Roosevelt Lake Crappie Stocking 2019 By Curt Gill

Wyatt Massey, 10, helps stock fish with Kirk Russell.

In early March, Roosevelt Lake received another welcomed stocking of fingerling crappies to bolster the already existing population.

This popular game fish has been a major lure for thousands of winter visitors to the Arizona sunshine desert climate in years gone by.

For some reason the numbers of crappies in the lake made a significant decline more than 10 years ago, which likewise directed anglers to other lakes in Arizona and elsewhere.

During the months of April and May it was common to see upward to 100 boats in the Tonto or Salt arms slow trolling for crappies.

Famous anglers like Jimmy Houston or Al Lintner made Roosevelt one of their springtime stops because of its great crappie fishing.

Well, this began to change over a decade ago and the decline in crappie fishing has been steady in recent years.

About three years ago, concerned anglers and the Arizona Game and Fish Department met numerous times at roundtable discussions led by local angler Jim Goughnour, who is now currently on the commission, to devise a plan in hopes of bringing this great reservoir back as a crappie hotspot.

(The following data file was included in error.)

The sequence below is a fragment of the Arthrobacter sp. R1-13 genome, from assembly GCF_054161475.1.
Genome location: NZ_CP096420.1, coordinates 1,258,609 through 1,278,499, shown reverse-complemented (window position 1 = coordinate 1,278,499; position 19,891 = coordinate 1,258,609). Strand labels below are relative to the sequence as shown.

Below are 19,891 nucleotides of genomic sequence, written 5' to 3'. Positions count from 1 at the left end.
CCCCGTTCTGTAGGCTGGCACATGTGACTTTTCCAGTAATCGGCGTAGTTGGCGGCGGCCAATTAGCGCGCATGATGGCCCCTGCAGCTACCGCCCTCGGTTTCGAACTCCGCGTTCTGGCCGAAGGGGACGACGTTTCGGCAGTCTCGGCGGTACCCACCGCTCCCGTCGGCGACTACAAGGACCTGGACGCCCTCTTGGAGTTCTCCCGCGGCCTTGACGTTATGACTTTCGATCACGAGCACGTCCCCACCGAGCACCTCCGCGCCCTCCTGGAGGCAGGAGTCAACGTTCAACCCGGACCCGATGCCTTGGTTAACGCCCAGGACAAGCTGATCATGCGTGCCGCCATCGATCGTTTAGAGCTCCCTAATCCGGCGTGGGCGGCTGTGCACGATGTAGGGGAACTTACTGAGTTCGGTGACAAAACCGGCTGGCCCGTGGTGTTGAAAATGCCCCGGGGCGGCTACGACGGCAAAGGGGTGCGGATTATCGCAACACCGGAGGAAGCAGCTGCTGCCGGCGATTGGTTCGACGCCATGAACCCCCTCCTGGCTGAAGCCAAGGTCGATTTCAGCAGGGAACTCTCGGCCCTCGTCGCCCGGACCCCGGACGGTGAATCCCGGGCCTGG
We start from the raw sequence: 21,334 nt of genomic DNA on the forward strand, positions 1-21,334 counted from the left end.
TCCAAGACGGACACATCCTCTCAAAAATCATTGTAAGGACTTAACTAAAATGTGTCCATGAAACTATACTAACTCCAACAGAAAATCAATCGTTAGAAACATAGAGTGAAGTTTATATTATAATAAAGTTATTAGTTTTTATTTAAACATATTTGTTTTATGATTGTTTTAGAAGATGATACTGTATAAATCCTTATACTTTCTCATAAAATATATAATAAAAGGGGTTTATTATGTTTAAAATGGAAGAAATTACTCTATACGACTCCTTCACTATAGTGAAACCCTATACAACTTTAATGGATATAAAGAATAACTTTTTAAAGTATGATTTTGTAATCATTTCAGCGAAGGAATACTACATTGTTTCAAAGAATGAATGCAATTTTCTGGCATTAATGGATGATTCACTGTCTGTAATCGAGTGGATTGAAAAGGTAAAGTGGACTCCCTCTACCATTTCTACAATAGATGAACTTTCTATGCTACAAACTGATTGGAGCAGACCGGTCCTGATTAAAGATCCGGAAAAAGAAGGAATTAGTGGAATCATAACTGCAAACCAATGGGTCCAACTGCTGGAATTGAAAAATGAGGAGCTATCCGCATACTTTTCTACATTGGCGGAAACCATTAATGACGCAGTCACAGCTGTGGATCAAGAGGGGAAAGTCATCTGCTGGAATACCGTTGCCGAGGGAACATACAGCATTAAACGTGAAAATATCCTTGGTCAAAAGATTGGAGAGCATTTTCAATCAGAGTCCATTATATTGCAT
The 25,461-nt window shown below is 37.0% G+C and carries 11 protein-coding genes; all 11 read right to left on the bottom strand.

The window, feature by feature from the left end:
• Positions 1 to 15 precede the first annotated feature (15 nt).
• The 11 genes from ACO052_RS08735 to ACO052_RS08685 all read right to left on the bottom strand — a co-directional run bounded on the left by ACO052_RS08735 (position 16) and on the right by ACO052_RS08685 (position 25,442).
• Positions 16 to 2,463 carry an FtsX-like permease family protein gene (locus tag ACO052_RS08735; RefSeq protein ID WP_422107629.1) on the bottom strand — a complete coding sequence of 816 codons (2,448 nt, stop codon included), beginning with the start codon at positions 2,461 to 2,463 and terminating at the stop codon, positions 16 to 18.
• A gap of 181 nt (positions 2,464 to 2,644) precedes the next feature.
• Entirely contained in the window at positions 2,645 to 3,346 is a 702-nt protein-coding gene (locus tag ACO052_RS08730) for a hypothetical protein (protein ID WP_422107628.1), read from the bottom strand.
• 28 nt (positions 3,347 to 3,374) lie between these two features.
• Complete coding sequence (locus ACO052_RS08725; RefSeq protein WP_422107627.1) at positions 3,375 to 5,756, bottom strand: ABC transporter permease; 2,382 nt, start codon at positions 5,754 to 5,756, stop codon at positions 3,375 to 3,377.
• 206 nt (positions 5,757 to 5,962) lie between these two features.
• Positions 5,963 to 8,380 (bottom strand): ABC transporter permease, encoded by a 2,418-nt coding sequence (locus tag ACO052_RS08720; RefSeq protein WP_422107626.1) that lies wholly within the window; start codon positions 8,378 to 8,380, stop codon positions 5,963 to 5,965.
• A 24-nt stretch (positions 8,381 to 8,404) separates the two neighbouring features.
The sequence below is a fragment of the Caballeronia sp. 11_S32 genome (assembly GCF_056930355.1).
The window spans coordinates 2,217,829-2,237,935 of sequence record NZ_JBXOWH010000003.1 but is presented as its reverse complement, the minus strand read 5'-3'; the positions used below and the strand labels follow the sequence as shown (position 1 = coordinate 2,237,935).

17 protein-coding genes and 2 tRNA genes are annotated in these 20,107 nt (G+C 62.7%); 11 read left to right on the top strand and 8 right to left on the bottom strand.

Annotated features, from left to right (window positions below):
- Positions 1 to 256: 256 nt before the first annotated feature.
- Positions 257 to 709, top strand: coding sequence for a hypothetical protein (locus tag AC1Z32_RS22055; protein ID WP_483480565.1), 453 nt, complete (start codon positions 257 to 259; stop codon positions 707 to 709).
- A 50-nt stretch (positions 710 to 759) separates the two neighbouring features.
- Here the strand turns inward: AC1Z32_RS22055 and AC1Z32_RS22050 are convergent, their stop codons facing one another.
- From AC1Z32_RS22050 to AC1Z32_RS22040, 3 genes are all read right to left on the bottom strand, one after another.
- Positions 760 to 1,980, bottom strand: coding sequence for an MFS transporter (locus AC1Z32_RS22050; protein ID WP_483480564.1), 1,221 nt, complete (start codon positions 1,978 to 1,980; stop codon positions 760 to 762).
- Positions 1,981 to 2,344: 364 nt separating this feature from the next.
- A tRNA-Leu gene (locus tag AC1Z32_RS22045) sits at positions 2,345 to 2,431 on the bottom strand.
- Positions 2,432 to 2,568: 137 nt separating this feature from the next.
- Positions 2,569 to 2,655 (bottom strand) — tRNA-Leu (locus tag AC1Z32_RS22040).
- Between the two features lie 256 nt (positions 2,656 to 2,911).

This plan was put into action by Curt Gill, aquatic wildlife program director of the department, and had actually three steps in improving the fishery.

Over the past three years 50 artificial submerged structures have been placed in strategic areas to improve habitat. A 15-fish limit on crappies was initiated a couple of years ago, which will also aid in crappie recovery on Roosevelt.

There was an initial stocking of 15,000 fingerling crappies two years ago and this number was recently bolstered with and additional 10,000 fish a couple of weeks ago.

Volunteer boat owners met the department at Cholla landing to distribute crappies at many of their old habitats throughout the lake.

These fish will be large enough to catch by next season and will be about a pound or larger, depending on the health of the lake and their food supply. Fish from the initial stocking of two years ago have shown in many creel limits.

Hopefully, with the abundant runoff and new habitat in the water a successful spring spawn will take place and crappies will again thrive in Roosevelt Lake.

If this happens the future of the popular reservoir is certainly rosy and this popular body of water will return as the crappie capital of the West.

There is also another planting of fingerling Florida-strain bass planned for May, which will further improve an already healthy population of bass in the lake.

Florida-strain bass have a tendency of putting on more weight quicker, which obviously will improve the fishing.

When a beginning angler catches fish, the desire to fish again and make fishing a recreational outing for the entire family becomes the norm.

This spring take a friend fishing on Roosevelt Lake and enjoy time on the water in God’s creation.

Contact the reporter at kmorris@payson.com

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